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Vancouver - NLM

Regulations for describing documents are diverse and are issued by different entities. The purpose of bibliographic citation is to provide our reader with information on the sources we have used or other related topics, so that they can locate them if they find them of interest. In other words, the purpose of a bibliographic reference is to provide the information needed to locate the document with the minimum data and consistent presentation and ordering criteria.

Here is a summary of the "Vancouver" regulations, which are recommended in the area of Health Sciences and, therefore, by the FCS. The information below is based on the Uniform Requirements for Manuscripts (URM) (updated in 2024). Bear in mind that this citation style is no longer being revised and updates from the AMA (American Medical Association) and the NLM (National Library of Medicine) are used.

We offer this brief contribution in the hopes that it will be of use to you.

If you are interested in expanding on this information or learning about other regulations, you can contact the library where you will find a more extensive and exhaustive dossier.

  1. Extract cited information from the original document (where possible). Do not use secondary sources (catalogs, bibliographies, etc.)
  2. Citations are made in the original language of the document, except for the mention of the edition, the month of publication, format, etc. which will be stated in the language of the paper.
  3. Always use the same criteria for your bibliographies.
  4. Sort the bibliographic references by the order of citation in the text. If drawing up a bibliography of recommended works, subject syllabus, etc., use alphabetical order from the first item in the citation.
  5. The formula for citing author(s) is as follows: surname(s) and name initials.
  6. When there is more than one author, separate each one with a comma (,). Until 2012, the first 6 authors were cited followed by the abbreviation "et al.". Currently the NLM recommends naming all authors.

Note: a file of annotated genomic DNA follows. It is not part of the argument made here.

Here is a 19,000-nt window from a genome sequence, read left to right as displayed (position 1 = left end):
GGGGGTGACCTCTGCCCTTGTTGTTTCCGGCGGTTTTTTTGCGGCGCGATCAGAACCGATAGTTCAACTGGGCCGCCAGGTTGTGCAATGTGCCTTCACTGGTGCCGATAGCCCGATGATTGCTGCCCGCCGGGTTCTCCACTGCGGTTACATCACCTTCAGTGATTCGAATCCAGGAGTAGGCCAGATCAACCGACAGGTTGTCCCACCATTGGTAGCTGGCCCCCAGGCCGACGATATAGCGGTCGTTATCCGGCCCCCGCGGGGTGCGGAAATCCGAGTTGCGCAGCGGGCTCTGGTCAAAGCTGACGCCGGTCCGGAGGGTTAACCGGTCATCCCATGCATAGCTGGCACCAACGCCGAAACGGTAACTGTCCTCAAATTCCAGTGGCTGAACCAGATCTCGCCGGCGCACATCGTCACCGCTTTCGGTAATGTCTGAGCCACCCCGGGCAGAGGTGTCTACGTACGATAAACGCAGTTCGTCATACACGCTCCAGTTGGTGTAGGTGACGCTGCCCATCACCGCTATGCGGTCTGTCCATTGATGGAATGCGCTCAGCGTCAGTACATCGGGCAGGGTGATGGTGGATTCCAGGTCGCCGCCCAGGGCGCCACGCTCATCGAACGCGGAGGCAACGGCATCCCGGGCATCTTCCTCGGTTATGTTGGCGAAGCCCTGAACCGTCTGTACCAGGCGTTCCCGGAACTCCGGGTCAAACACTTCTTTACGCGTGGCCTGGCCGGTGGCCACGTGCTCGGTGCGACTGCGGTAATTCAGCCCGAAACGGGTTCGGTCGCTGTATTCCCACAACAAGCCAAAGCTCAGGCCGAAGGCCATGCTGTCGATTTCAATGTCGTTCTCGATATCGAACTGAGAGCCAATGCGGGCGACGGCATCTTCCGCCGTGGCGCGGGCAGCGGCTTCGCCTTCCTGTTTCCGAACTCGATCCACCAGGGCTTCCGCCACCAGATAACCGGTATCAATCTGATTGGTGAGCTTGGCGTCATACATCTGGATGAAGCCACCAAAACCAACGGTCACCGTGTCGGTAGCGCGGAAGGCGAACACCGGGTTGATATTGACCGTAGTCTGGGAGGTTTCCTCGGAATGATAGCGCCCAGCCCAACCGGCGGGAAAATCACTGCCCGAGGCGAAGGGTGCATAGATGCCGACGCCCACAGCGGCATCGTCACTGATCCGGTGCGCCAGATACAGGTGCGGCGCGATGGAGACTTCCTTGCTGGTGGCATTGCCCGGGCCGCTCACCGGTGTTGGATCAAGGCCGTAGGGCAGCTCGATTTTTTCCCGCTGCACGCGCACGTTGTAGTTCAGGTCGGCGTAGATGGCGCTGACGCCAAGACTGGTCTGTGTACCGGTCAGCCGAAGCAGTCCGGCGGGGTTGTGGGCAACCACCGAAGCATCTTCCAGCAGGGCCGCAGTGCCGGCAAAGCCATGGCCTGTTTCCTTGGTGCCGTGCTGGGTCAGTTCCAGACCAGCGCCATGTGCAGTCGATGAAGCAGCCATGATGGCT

7. The number of the edition will be stated from the 2nd edition onwards, and always in numerical digits.
  8. Each citation ends with a period "." except when it ends in a web address.
  9. A bibliography contains the sources we have consulted and which are directly related to the content of our work, i.e. if we have consulted a dictionary, it may not be relevant to cite it. In the same way, we may have used information extracted from social media, however, before citing it we must consider whether it is significant enough for it to appear in our list of references.
  10. Chatbots should not be listed as authors. If AI was used for writing assistance, describe this in the acknowledge section, if AI was used for data collection, analysis or figure generation, authors should describe this use in the methods.

[ca.] = circa, in front of the estimated publication date
comp. = compiler
coord. = coordinator
cop. = copyright, in front of the date of copyright
dir. = director
DL = legal deposit, in front of the date taken from the legal deposit
ed. = editor or literary director
et al. = et alii (and others), indicating authors omitted
[i.e.] = id est, in front of an amended publication date
num. = number of the edition of a publication from a series
p. = page(s)
[S.l.] sine loco, used when the place of publication is not known
[s.n.] = sine nomine, used when the publisher's name is not known
[sic] = placed after an error quoted literally
v. = stated after the number of volumes in a monograph
Vol. = stated before the number of the cited volume

In our writing, we will mention different sources that we must cite in the bibliography. When we cite something in the text, we must add the corresponding number in parentheses referring to the list of references we will present at the end of our work. (The AMA uses a numeric superscript format to cite sources. In the event doubt, consult your thesis director to ascertain their preferences)

  • Numbering must always be sequential. That is, the first citation will be numbered 1, and so forth.
  • References will be ordered in the bibliography in this order, not alphabetically.
  • Numbers are placed after quotation marks, commas, and periods, but before colons and semicolons.
  • You can also use a numerical digit in square brackets or superscript, but this format must be consistent throughout the work.
  • Examples of intratext citation (March 2022)

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